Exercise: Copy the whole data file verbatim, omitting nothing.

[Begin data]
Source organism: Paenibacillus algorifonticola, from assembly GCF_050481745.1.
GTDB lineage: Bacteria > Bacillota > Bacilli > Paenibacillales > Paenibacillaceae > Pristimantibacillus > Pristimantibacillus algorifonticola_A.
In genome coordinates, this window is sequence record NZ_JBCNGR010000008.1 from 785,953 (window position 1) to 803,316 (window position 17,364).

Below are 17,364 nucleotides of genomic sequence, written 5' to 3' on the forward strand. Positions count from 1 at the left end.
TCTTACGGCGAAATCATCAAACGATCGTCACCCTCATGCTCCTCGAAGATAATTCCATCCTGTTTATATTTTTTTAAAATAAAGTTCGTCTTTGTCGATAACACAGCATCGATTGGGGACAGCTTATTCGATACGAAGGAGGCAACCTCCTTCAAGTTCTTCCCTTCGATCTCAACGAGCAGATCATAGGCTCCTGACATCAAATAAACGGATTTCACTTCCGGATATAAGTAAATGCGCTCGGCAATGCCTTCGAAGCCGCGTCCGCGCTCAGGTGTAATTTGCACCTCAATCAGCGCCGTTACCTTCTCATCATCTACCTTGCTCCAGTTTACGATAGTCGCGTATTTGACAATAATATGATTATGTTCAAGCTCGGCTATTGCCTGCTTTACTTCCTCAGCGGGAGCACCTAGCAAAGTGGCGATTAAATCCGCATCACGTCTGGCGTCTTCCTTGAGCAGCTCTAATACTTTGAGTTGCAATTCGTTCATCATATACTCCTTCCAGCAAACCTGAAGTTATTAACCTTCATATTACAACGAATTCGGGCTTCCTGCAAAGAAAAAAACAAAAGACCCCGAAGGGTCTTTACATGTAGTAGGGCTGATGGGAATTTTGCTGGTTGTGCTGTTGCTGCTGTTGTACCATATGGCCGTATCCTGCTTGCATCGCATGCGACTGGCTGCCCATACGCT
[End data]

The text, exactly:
Source organism: Paenibacillus algorifonticola, from assembly GCF_050481745.1.
GTDB lineage: Bacteria > Bacillota > Bacilli > Paenibacillales > Paenibacillaceae > Pristimantibacillus > Pristimantibacillus algorifonticola_A.
In genome coordinates, this window is sequence record NZ_JBCNGR010000008.1 from 785,953 (window position 1) to 803,316 (window position 17,364).

Below are 17,364 nucleotides of genomic sequence, written 5' to 3' on the forward strand. Positions count from 1 at the left end.
TCTTACGGCGAAATCATCAAACGATCGTCACCCTCATGCTCCTCGAAGATAATTCCATCCTGTTTATATTTTTTTAAAATAAAGTTCGTCTTTGTCGATAACACAGCATCGATTGGGGACAGCTTATTCGATACGAAGGAGGCAACCTCCTTCAAGTTCTTCCCTTCGATCTCAACGAGCAGATCATAGGCTCCTGACATCAAATAAACGGATTTCACTTCCGGATATAAGTAAATGCGCTCGGCAATGCCTTCGAAGCCGCGTCCGCGCTCAGGTGTAATTTGCACCTCAATCAGCGCCGTTACCTTCTCATCATCTACCTTGCTCCAGTTTACGATAGTCGCGTATTTGACAATAATATGATTATGTTCAAGCTCGGCTATTGCCTGCTTTACTTCCTCAGCGGGAGCACCTAGCAAAGTGGCGATTAAATCCGCATCACGTCTGGCGTCTTCCTTGAGCAGCTCTAATACTTTGAGTTGCAATTCGTTCATCATATACTCCTTCCAGCAAACCTGAAGTTATTAACCTTCATATTACAACGAATTCGGGCTTCCTGCAAAGAAAAAAACAAAAGACCCCGAAGGGTCTTTACATGTAGTAGGGCTGATGGGAATTTTGCTGGTTGTGCTGTTGCTGCTGTTGTACCATATGGCCGTATCCTGCTTGCATCGCATGCGACTGGCTGCCCATACGCT